The Department of Philosophy at the University of Wyoming provides a series of speakers throughout the semester on a variety of topics. Speakers and dates are available of upcoming events as well as past events.
Fall 2014 - Spring 2015
Prior academic year events can be viewed in the "past events" link.
Friday, April 10
John Poland, former UW Graduate Student, will present at 5:00 in the Classroom Building, Room 118.
Friday, April 17
Dr. Chris Heathwood, CU-Boulder, University of Colorado - Boulder, will present "Which Desires Are Relevant to Well-Being?" on Fri., April 17, 2015 at 4:10 p.m. in the Classroom Building, Room 118.
- Abstract: On the simplest version of the desire-satisfaction theory of welfare, how well off one is is determined by the extent to which one’s desires are satisfied. Many desire theories depart from this simple form, for example by appealing to one’s idealized desires rather than one’s actual desires, or by restricting to one’s self-regarding desires, one’s global desires, one’s non-moral desires, or one of a number of other popular restrictions. I don’t accept any of these restrictions or any kind of idealization, but there is a distinction among desires that is less discussed in the well-being literature that I believe is fundamentally axiologically relevant. This is the distinction between what a person wants in a merely behavioral sense, in that he is simply disposed to act so as to get it, and what a person wants in a more ordinary sense, the sense of being genuinely attracted to the thing. In this paper, I try to make this distinction more clear, and I put it to work in solving four problem cases for the desire theory of welfare.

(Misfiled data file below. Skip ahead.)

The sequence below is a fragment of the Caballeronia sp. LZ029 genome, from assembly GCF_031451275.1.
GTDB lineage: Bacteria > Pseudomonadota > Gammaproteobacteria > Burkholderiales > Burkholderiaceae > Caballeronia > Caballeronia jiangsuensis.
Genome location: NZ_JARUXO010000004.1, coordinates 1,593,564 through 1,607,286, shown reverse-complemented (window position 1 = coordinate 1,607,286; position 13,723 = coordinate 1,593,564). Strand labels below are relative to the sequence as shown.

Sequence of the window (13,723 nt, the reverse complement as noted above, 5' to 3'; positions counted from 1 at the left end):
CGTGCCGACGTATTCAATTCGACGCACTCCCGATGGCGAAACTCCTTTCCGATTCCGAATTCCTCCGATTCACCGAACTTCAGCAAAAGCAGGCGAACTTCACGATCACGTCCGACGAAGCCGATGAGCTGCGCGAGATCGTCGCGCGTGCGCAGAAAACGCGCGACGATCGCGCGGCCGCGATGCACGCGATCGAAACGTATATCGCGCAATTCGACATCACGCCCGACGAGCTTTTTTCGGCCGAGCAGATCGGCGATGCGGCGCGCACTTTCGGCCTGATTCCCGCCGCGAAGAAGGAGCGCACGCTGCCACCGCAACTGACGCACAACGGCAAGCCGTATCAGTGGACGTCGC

Prior Lectures for 2014-15
Monday, November 17
Ph.D. Candidate, Joey Stenberg, University of Colorado - Boulder, will present "Happiness on Earth (kind of) as it is in Heaven: Aquinas on Imperfect Happiness," on Mon., November 17, 2014 at 4:10 p.m. in the Classroom Building, Room 118.
- Abstract: What does it take to be happy here and now? Thomas Aquinas clearly wants to answer this question and central to his answer is the claim that happiness here and now is importantly like the happiness the saints enjoy in heaven. However, there is disagreement about how earthly happiness is like heavenly happiness and, consequently, there is disagreement about how we should understand Aquinas's answer to the question: What does it take to be happy here and now?
In this paper, I argue that the two most common interpretations of Aquinas on this point are mistaken. I then advance a novel interpretation according to which Aquinas believes that what it is to be happy here and now is to be engaged in and enjoying a genuinely good activity. I take it that, on this interpretation, Aquinas's account is plausible, even when compared to contemporary accounts of what makes a human life go well for the one living it.
Friday, March 6
Dr. Edward Sherline, University of Wyoming, will present, "A Defense of the Balancing Model of Reasoning," on Fri., March 6, 2015 at 4:10 p.m. in the Classroom Building, Room 118.